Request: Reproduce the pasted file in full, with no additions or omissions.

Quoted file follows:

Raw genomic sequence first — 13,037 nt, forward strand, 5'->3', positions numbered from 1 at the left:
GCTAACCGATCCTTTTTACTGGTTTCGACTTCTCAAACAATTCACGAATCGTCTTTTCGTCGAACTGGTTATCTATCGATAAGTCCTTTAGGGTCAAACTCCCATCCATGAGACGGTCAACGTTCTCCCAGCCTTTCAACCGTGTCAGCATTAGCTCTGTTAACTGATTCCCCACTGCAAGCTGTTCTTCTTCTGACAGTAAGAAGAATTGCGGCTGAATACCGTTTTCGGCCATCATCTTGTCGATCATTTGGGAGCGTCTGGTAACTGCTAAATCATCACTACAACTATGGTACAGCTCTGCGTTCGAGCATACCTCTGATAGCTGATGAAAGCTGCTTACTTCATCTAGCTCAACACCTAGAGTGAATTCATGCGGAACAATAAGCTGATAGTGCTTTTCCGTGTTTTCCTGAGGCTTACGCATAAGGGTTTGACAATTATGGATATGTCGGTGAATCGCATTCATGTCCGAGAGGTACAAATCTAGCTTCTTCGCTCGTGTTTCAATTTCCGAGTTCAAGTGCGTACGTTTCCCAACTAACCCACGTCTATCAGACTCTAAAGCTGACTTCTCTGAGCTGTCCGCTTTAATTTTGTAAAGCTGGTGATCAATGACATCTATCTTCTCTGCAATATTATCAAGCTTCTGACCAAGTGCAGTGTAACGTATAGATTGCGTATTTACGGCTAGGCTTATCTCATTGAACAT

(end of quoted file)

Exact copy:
Raw genomic sequence first — 13,037 nt, forward strand, 5'->3', positions numbered from 1 at the left:
GCTAACCGATCCTTTTTACTGGTTTCGACTTCTCAAACAATTCACGAATCGTCTTTTCGTCGAACTGGTTATCTATCGATAAGTCCTTTAGGGTCAAACTCCCATCCATGAGACGGTCAACGTTCTCCCAGCCTTTCAACCGTGTCAGCATTAGCTCTGTTAACTGATTCCCCACTGCAAGCTGTTCTTCTTCTGACAGTAAGAAGAATTGCGGCTGAATACCGTTTTCGGCCATCATCTTGTCGATCATTTGGGAGCGTCTGGTAACTGCTAAATCATCACTACAACTATGGTACAGCTCTGCGTTCGAGCATACCTCTGATAGCTGATGAAAGCTGCTTACTTCATCTAGCTCAACACCTAGAGTGAATTCATGCGGAACAATAAGCTGATAGTGCTTTTCCGTGTTTTCCTGAGGCTTACGCATAAGGGTTTGACAATTATGGATATGTCGGTGAATCGCATTCATGTCCGAGAGGTACAAATCTAGCTTCTTCGCTCGTGTTTCAATTTCCGAGTTCAAGTGCGTACGTTTCCCAACTAACCCACGTCTATCAGACTCTAAAGCTGACTTCTCTGAGCTGTCCGCTTTAATTTTGTAAAGCTGGTGATCAATGACATCTATCTTCTCTGCAATATTATCAAGCTTCTGACCAAGTGCAGTGTAACGTATAGATTGCGTATTTACGGCTAGGCTTATCTCATTGAACAT